Adult Book Review: The Dictionary of Lost Words by Pip Williams

Posted May 31, 2022 by jrsbookr in Historical fiction / 0 Comments

Adult Book Review: The Dictionary of Lost Words by Pip Williams

by Pip Williams
Adult Book Review: The Dictionary of Lost Words by Pip WilliamsThe Dictionary of Lost Words Published by Random House Publishing Group on April 6, 2021
Source: Library book
Genres: Fiction / Biographical, Fiction / Historical / General, Fiction / Women
Pages: 416
Find the Author: Website, Goodreads, Amazon
Format: Hardcover
Buy on Amazon

NEW YORK TIMES BESTSELLER • REESE’S BOOK CLUB PICK FOR MAY ’22! • “Delightful . . . [a] captivating and slyly subversive fictional paean to the real women whose work on the Oxford English Dictionary went largely unheralded.”—The New York Times Book Review

“A marvelous fiction about the power of language to elevate or repress.”—Geraldine Brooks, New York Times bestselling author of People of the Book

Esme is born into a world of words. Motherless and irrepressibly curious, she spends her childhood in the Scriptorium, an Oxford garden shed in which her father and a team of dedicated lexicographers are collecting words for the very first Oxford English Dictionary. Young Esme’s place is beneath the sorting table, unseen and unheard. One day a slip of paper containing the word bondmaid flutters beneath the table. She rescues the slip and, learning that the word means “slave girl,” begins to collect other words that have been discarded or neglected by the dictionary men.

As she grows up, Esme realizes that words and meanings relating to women’s and common folks’ experiences often go unrecorded. And so she begins in earnest to search out words for her own dictionary: the Dictionary of Lost Words. To do so she must leave the sheltered world of the university and venture out to meet the people whose words will fill those pages.

Set during the height of the women’s suffrage movement and with the Great War looming, The Dictionary of Lost Words reveals a lost narrative, hidden between the lines of a history written by men. Inspired by actual events, author Pip Williams has delved into the archives of the Oxford English Dictionary to tell this highly original story. The Dictionary of Lost Words is a delightful, lyrical, and deeply thought-provoking celebration of words and the power of language to shape the world.




A Reeses Book Club pick for May is the intriguing synopsis about how the word Bondmaid went missing from the Dictionary and an in-depth look at the girl who stole it. Esme is easy to like character and seeing the creation of the Dictionary through her eyes made for a fascinating Historical Fiction novel. I am sure few of us have a grasp on the composition of the first Oxford English Dictionary. The amount of effort of the scholars (primarily men) to research, define and decide the importance of words. The novel is multi-layered, impeccably researched, and shines a spotlight on the unique and remarkable contributions of not just the men but also the women.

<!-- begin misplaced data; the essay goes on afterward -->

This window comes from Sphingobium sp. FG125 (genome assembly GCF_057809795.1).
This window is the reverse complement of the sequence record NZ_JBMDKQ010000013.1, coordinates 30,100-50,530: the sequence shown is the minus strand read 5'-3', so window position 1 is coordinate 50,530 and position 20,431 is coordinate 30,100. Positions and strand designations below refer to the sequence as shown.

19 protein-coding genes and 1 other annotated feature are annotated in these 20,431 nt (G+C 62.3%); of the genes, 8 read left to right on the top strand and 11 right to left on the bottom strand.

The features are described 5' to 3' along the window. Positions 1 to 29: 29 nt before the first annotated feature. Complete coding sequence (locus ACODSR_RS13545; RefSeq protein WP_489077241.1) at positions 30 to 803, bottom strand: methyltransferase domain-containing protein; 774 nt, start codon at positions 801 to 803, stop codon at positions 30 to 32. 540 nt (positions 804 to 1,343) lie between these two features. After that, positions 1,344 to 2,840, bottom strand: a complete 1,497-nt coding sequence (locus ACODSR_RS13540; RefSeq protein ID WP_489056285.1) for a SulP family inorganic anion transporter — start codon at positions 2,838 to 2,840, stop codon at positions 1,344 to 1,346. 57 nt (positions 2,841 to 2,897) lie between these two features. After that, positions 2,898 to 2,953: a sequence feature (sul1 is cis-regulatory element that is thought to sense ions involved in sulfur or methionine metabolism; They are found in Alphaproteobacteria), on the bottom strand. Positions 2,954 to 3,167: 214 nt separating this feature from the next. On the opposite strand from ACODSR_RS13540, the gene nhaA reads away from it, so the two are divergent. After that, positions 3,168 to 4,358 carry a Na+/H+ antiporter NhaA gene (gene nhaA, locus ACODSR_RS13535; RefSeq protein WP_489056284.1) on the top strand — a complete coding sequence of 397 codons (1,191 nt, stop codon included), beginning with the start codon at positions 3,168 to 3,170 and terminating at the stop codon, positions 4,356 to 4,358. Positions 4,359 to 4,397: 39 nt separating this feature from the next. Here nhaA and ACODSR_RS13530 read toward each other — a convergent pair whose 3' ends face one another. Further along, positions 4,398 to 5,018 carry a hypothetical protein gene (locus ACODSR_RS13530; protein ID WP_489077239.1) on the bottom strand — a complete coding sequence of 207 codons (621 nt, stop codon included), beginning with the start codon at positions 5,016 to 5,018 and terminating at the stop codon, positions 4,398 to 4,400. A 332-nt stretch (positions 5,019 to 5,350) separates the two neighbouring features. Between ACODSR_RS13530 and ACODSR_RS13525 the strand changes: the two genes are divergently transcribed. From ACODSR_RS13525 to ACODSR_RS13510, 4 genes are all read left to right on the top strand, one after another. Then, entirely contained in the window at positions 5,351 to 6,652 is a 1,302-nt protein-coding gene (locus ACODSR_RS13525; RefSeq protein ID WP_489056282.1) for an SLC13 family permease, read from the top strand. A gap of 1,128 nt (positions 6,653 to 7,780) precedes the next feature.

The bittersweet backdrop of the women’s suffrage movement and the war at times made me tear up as Esme tries to navigate the world as a young lady that at times is still seen as a child. Her relationship with people over the meaning of words and how various people use them made for some fascinating insight.
I highly recommend it to historical fiction lovers and those who enjoy books centered around historical moments and characters.

About Pip Williams

I love to read, write & travel. Sharing the joys and disappointments of all three is what makes life good.

The long version

I have spent most of my working life as a social researcher studying how people live their lives and what makes life good. My research has resonated with the public’s thirst for knowledge about how to live a more balanced life and I have been interviewed for newspaper, magazine and radio.

I am co-author of the book ‘Time Bomb: Work, Rest and Play in Australia Today’ (with Barbara Pocock & Natalie Skinner), published in 2012 by NewSouth Press. I have also published a handful of academic chapters and more than thirty peer reviewed academic papers in the fields of psychology, sociology, public health, medicine, work and family, and community development.

A few years ago I became thoroughly bored with academic writing and developed an unhealthy cynicism about its worth. The only logical thing to do was give it up and drag the whole family to the other side of the world to work as labourers on organic farms.

Since then I have published travel articles, book reviews for radio and press, and flash fiction.

My second book, One Italian Summer, was published by Affirm Press in April 2017. It is a work of narrative non-fiction and it tells the story of my family’s journey through Italy in search of the good life.

My third book and first novel is The Dictionary of Lost Words. This book has been a joy to spend time with over the past few years. If you pick it up, I hope you enjoy reading it as much as I have enjoyed writing it.

I live with my partner, two children and an assortment of animals on 5 acres in the Adelaide hills.